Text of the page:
Maritime Cyber Security: The Importance Of Information Sharing

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The maritime industry has increasingly adopted internet-connected technologies and digital systems to enhance vessel and port facility operations, such as cargo movement and ship navigation. However, this interconnectedness introduces cybersecurity risks, including ransomware attacks, unauthorized access to vessel controls, supply chain espionage, and theft of trade secrets. Gard emphasizes the importance of sharing information about cyber incidents with the appropriate authorities to enhance collective defense against cybercrime and bolster cybersecurity within the maritime sector, reports Grad.

Why Share Cyber Incident Information?

  • Prevent Future Threats: Sharing information can help avert future cyber security threats.
  • Trend Identification: Helps in identifying trends that can protect the entire maritime sector.
  • Assistance and Warnings: Authorities can provide assistance and issue warnings to prevent others from falling victim to similar attacks.

Important Items to Share

  • Event Data: Date, time, and location of the incident.
  • Type of Activity: Detailed description of the event.

Types of Activities to Share

  • Unauthorized system access.
  • Denial of Service (DOS) attacks lasting more than 12 hours.
  • Malicious software detection.
  • They targeted scans against IT services.
  • She repeated unauthorized access attempts.
  • Phishing messages via email, mobile, or social media.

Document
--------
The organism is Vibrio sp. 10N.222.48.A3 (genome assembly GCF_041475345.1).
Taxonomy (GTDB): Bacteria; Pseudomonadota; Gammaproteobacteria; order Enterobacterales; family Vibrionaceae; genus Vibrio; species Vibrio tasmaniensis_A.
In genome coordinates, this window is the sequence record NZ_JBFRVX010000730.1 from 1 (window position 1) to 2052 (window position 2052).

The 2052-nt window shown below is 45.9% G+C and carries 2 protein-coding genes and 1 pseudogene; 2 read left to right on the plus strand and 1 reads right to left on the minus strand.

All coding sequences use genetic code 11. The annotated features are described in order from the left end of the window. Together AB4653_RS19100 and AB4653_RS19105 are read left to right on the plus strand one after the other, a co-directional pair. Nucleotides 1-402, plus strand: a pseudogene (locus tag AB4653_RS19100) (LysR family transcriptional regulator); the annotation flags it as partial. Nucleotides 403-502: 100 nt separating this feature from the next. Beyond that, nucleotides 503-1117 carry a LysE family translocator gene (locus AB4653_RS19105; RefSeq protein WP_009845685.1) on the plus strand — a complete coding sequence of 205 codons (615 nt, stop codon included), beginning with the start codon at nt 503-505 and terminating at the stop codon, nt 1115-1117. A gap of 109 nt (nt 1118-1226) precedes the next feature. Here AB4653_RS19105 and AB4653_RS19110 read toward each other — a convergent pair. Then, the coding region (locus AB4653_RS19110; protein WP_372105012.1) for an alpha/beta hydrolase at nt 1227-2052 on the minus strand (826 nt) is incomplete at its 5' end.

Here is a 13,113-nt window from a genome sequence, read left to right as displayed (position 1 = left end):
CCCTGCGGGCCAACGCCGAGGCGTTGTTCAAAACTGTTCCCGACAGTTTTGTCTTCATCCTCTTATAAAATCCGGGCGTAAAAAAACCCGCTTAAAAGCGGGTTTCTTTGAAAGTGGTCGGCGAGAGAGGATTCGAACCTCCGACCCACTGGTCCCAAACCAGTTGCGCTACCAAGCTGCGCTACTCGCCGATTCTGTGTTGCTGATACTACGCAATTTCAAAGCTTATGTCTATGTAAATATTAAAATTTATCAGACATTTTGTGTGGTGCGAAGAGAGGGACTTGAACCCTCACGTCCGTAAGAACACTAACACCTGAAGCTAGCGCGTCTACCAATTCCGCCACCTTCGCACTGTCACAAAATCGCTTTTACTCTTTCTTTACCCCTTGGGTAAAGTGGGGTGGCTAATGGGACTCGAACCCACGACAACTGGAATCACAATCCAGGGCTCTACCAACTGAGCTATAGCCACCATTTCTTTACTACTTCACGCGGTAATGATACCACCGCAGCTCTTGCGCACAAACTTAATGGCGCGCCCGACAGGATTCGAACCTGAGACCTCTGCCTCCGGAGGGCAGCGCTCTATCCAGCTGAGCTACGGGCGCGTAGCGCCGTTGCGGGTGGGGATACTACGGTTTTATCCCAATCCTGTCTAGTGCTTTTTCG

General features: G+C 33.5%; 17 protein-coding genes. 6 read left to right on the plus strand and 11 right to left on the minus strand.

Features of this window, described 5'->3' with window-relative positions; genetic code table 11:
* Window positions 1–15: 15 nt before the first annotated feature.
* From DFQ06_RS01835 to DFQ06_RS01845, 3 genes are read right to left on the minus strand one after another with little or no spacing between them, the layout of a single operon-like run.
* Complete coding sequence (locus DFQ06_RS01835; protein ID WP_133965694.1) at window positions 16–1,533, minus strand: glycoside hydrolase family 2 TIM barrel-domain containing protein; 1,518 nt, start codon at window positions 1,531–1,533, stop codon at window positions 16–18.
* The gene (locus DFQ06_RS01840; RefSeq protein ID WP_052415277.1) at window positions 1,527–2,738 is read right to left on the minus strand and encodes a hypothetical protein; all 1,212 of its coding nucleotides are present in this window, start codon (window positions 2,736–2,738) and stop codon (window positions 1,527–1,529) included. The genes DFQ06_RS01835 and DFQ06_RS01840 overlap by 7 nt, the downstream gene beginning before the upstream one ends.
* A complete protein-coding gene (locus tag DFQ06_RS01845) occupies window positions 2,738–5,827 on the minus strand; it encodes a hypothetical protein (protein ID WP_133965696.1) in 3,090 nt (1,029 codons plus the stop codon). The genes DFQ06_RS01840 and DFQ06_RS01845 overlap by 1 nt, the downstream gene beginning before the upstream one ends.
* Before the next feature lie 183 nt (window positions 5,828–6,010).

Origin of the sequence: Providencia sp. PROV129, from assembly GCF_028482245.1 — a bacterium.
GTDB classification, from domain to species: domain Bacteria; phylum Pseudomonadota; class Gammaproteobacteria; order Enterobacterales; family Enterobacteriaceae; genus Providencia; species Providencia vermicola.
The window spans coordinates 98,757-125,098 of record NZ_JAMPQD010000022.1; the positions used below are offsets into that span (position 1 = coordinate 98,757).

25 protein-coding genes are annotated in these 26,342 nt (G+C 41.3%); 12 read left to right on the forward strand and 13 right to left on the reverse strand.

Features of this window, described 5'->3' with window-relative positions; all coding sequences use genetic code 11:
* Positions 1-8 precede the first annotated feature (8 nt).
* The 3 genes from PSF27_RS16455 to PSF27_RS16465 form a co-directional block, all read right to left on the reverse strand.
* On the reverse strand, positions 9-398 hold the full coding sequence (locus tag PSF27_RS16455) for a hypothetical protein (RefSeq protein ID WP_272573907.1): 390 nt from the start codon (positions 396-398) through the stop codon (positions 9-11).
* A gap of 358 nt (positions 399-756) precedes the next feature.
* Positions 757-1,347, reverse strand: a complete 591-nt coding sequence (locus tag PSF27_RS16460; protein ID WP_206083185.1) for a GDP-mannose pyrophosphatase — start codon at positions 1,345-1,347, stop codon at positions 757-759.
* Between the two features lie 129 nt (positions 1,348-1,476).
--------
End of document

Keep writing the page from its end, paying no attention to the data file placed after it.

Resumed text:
• Navigation events related to SATCOM, AIS, and GNSS interference.

How to Share Information

  • Email: Send details to the flag administration, coastal authorities, national police, port authority, class society, and/or your cybersecurity service provider.
  • Statutory Reporting: Remember, sharing information with your cybersecurity service provider does not replace statutory reporting requirements to authorities.
  • Contact Information: Include full contact information in your report.

Reporting to Authorities

  • US Coast Guard (USCG): Focuses on establishing minimum requirements for reporting cybersecurity incidents. New requirements will apply to US-flagged vessels, outer continental shelf facilities, and US facilities subject to the Maritime Transportation Security Act of 2002 regulations. Reporting by other entities is encouraged but not mandatory.
  • International Maritime Organization (IMO): Resolution MSC.428(98) requires vessel owners, operators, and managers to implement cybersecurity measures across all levels of their management system, in line with the International Safety Management (ISM) Code. The IMO’s Guidelines on Maritime Cyber Risk Management (MSC-FAL.1/Circ.3) provide maritime cyber risk management recommendations.

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Source: Grad